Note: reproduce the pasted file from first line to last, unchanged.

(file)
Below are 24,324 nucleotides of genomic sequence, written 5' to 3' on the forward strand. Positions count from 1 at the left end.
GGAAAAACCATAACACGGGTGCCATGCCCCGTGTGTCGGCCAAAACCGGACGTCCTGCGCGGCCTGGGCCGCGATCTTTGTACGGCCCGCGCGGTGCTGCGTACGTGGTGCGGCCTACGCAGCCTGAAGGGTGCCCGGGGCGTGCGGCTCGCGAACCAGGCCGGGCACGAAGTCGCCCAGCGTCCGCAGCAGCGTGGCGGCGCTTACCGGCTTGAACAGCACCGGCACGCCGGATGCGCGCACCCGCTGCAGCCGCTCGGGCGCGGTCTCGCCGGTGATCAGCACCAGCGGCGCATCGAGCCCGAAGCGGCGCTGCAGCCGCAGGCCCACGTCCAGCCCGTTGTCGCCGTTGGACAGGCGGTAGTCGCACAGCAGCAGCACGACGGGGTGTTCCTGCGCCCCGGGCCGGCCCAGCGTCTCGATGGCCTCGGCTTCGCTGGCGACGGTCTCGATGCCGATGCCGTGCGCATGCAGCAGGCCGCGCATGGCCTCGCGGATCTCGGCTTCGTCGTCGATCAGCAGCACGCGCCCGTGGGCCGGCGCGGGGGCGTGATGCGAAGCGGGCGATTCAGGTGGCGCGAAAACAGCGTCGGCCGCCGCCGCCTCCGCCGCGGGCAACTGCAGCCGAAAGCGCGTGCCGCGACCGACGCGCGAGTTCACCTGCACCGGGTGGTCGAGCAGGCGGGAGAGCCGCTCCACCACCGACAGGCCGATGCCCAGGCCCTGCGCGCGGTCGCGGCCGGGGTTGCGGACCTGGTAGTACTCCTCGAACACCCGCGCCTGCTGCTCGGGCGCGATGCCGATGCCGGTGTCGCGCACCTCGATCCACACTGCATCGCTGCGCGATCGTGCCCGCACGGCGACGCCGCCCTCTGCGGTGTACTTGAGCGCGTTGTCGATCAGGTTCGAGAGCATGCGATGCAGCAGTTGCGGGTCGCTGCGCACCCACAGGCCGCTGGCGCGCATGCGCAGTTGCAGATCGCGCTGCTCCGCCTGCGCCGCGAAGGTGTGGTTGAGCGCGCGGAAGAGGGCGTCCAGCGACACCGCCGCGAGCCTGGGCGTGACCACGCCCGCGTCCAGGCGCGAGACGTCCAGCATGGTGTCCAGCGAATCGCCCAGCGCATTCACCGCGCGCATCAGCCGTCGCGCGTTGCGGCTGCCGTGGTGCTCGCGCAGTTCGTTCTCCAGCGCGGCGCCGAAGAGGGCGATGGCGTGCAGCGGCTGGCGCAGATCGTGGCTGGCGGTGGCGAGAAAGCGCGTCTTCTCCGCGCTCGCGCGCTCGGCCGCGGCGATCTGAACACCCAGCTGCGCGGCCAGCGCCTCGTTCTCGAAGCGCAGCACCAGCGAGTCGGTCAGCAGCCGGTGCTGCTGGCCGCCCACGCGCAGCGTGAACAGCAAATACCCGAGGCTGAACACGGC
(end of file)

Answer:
Below are 24,324 nucleotides of genomic sequence, written 5' to 3' on the forward strand. Positions count from 1 at the left end.
GGAAAAACCATAACACGGGTGCCATGCCCCGTGTGTCGGCCAAAACCGGACGTCCTGCGCGGCCTGGGCCGCGATCTTTGTACGGCCCGCGCGGTGCTGCGTACGTGGTGCGGCCTACGCAGCCTGAAGGGTGCCCGGGGCGTGCGGCTCGCGAACCAGGCCGGGCACGAAGTCGCCCAGCGTCCGCAGCAGCGTGGCGGCGCTTACCGGCTTGAACAGCACCGGCACGCCGGATGCGCGCACCCGCTGCAGCCGCTCGGGCGCGGTCTCGCCGGTGATCAGCACCAGCGGCGCATCGAGCCCGAAGCGGCGCTGCAGCCGCAGGCCCACGTCCAGCCCGTTGTCGCCGTTGGACAGGCGGTAGTCGCACAGCAGCAGCACGACGGGGTGTTCCTGCGCCCCGGGCCGGCCCAGCGTCTCGATGGCCTCGGCTTCGCTGGCGACGGTCTCGATGCCGATGCCGTGCGCATGCAGCAGGCCGCGCATGGCCTCGCGGATCTCGGCTTCGTCGTCGATCAGCAGCACGCGCCCGTGGGCCGGCGCGGGGGCGTGATGCGAAGCGGGCGATTCAGGTGGCGCGAAAACAGCGTCGGCCGCCGCCGCCTCCGCCGCGGGCAACTGCAGCCGAAAGCGCGTGCCGCGACCGACGCGCGAGTTCACCTGCACCGGGTGGTCGAGCAGGCGGGAGAGCCGCTCCACCACCGACAGGCCGATGCCCAGGCCCTGCGCGCGGTCGCGGCCGGGGTTGCGGACCTGGTAGTACTCCTCGAACACCCGCGCCTGCTGCTCGGGCGCGATGCCGATGCCGGTGTCGCGCACCTCGATCCACACTGCATCGCTGCGCGATCGTGCCCGCACGGCGACGCCGCCCTCTGCGGTGTACTTGAGCGCGTTGTCGATCAGGTTCGAGAGCATGCGATGCAGCAGTTGCGGGTCGCTGCGCACCCACAGGCCGCTGGCGCGCATGCGCAGTTGCAGATCGCGCTGCTCCGCCTGCGCCGCGAAGGTGTGGTTGAGCGCGCGGAAGAGGGCGTCCAGCGACACCGCCGCGAGCCTGGGCGTGACCACGCCCGCGTCCAGGCGCGAGACGTCCAGCATGGTGTCCAGCGAATCGCCCAGCGCATTCACCGCGCGCATCAGCCGTCGCGCGTTGCGGCTGCCGTGGTGCTCGCGCAGTTCGTTCTCCAGCGCGGCGCCGAAGAGGGCGATGGCGTGCAGCGGCTGGCGCAGATCGTGGCTGGCGGTGGCGAGAAAGCGCGTCTTCTCCGCGCTCGCGCGCTCGGCCGCGGCGATCTGAACACCCAGCTGCGCGGCCAGCGCCTCGTTCTCGAAGCGCAGCACCAGCGAGTCGGTCAGCAGCCGGTGCTGCTGGCCGCCCACGCGCAGCGTGAACAGCAAATACCCGAGGCTGAACACGGC